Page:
The second messenger calcium plays a key role in conveying specificity of signalling pathways in plant cells. Specific calcium signatures are decoded to generate correct gene expression responses and amplification of calcium signatures is vital to this process. It is not known: (1) if this amplification is an intrinsic property of all calcium-regulated gene expression responses and whether all calcium signatures have the potential to be amplified, and (2) how does a given calcium signature maintain specificity in cells containing a great number of transcription factors (TFs) and other proteins with the potential to be calcium-regulated? The work presented here uncovers the design principle by which it is possible to decode calcium signals into specific changes in gene transcription in plant cells. Regarding the first question, we found that the binding mechanism between protein components possesses an intrinsic property that will nonlinearly amplify any calcium signal. This nonlinear amplification allows plant cells to effectively distinguish the kinetics of different calcium signatures to produce specific and appropriate changes in gene expression. Regarding the second question, we found that the large number of calmodulin (CaM)-binding transcription factors (TFs) or proteins in plant cells form a buffering system such that the concentration of an active CaM-binding TF is insensitive to the concentration of any other CaM-binding protein, thus maintaining specificity. The design principle revealed by this work can be used to explain how any CaM-binding TF decodes calcium signals to generate specific gene expression responses in plant cells via transcription.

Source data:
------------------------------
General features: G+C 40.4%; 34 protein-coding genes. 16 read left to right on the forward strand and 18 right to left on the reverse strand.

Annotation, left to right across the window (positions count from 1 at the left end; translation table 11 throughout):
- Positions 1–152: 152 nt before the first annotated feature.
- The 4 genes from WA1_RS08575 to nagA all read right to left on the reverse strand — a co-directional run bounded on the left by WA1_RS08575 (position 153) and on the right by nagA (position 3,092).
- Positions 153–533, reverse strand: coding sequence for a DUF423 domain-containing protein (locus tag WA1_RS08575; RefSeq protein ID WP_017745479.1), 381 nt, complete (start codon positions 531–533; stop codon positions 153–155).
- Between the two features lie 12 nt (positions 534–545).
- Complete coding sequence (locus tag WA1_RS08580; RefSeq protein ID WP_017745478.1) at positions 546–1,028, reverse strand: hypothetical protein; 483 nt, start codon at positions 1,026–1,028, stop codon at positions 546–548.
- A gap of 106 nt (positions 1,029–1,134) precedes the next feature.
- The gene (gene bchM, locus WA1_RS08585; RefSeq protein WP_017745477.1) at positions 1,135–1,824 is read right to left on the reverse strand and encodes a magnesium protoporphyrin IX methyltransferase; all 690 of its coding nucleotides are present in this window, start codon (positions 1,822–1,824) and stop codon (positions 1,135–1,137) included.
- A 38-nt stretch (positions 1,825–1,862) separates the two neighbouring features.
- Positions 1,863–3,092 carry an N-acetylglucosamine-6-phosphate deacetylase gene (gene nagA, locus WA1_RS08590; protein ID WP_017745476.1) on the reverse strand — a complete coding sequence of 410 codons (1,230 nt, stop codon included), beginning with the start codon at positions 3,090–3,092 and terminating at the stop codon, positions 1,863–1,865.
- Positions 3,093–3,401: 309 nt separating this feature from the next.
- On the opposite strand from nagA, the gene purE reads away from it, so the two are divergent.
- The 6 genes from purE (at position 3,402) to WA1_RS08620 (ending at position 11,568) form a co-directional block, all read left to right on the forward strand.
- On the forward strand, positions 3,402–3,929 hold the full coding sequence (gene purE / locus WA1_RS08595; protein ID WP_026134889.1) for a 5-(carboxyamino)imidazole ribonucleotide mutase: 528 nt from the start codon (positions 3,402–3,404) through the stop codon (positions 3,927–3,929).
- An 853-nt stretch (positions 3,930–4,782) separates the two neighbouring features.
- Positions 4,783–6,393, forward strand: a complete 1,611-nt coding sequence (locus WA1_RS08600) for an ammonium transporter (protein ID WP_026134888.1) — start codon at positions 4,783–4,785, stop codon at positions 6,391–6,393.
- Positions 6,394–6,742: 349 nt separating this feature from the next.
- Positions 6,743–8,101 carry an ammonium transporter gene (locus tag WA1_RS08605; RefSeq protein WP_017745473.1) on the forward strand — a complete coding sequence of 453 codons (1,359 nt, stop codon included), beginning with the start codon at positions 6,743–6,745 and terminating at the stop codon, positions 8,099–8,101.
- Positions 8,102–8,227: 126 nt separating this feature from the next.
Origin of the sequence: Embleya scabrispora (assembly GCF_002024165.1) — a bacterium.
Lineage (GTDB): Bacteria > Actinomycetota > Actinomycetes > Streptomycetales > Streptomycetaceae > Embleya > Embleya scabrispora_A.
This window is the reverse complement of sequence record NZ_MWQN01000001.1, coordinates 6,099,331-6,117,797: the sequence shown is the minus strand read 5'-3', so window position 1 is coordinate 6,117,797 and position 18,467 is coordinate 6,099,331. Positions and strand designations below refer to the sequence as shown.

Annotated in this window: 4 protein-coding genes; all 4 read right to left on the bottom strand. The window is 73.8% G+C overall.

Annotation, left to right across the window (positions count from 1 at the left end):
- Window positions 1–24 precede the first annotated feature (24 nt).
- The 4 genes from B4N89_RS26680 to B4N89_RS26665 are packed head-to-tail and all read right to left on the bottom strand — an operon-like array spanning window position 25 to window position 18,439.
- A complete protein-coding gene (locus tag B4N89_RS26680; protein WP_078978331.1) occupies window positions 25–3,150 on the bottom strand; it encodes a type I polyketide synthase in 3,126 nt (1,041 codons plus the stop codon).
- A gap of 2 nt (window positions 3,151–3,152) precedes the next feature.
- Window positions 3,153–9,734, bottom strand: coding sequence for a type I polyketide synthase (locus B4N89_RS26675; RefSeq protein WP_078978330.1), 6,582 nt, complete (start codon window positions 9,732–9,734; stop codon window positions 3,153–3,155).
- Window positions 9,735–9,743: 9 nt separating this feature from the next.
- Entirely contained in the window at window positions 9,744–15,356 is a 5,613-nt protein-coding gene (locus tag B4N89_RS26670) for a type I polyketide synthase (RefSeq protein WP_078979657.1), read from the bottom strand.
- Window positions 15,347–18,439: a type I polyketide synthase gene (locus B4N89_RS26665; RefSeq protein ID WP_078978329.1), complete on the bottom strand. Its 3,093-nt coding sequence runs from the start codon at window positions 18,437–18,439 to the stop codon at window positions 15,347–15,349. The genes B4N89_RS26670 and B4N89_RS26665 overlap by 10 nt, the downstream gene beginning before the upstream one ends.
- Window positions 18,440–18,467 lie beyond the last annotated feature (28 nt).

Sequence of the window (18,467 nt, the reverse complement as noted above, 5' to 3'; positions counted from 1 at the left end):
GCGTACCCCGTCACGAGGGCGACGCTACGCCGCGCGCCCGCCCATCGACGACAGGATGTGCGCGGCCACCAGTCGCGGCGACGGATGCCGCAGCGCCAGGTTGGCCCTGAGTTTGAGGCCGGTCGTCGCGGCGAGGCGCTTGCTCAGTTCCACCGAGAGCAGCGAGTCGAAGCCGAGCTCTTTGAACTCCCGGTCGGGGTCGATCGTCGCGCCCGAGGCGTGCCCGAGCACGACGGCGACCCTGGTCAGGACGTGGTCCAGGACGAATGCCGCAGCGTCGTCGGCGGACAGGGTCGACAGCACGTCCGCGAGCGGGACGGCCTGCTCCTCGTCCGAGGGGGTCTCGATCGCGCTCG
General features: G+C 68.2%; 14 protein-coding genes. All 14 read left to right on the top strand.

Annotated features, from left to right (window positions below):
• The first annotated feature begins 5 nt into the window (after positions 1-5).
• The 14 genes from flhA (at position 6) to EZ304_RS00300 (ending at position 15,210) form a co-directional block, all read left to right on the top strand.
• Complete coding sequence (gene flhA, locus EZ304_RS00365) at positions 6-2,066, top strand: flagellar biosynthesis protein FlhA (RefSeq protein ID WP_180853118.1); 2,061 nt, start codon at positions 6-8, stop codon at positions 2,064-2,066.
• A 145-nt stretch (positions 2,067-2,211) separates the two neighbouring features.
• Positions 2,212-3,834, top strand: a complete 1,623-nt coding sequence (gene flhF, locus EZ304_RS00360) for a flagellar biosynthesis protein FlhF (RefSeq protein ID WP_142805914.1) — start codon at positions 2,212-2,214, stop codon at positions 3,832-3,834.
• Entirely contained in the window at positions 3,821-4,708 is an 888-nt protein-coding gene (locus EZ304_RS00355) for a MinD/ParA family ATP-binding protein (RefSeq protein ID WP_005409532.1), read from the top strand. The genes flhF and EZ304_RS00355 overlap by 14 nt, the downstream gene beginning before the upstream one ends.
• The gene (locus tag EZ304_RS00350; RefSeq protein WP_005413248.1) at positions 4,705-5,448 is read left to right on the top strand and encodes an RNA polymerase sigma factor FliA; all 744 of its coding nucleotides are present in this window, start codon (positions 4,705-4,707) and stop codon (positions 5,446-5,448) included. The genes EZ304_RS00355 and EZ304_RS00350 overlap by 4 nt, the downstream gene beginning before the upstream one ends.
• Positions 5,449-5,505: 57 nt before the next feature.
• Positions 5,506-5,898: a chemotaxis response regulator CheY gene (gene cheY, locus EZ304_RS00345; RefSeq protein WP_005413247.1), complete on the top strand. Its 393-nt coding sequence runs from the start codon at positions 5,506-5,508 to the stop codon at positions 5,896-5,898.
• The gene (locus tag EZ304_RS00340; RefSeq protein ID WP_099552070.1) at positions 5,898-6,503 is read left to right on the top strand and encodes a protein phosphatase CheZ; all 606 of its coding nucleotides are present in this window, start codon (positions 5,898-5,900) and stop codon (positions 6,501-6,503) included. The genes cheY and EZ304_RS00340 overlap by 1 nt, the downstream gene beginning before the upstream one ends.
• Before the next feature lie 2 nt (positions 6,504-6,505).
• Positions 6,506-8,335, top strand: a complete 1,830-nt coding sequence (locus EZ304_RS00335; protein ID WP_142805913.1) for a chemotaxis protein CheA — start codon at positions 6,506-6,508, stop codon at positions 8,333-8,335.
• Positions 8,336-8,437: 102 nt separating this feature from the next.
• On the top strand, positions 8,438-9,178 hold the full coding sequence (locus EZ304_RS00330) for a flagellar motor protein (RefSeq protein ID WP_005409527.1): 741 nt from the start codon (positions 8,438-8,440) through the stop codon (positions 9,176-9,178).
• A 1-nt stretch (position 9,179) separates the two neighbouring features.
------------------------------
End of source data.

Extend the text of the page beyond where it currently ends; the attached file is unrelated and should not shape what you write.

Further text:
Liu, J., Lenzoni, G., & Knight, M. R. (2020). Design principles for decoding calcium signals to generate specific gene expression via transcription. Plant Physiology, 182(4), 1743-1761. https://doi.org/10.1104/pp.19.01003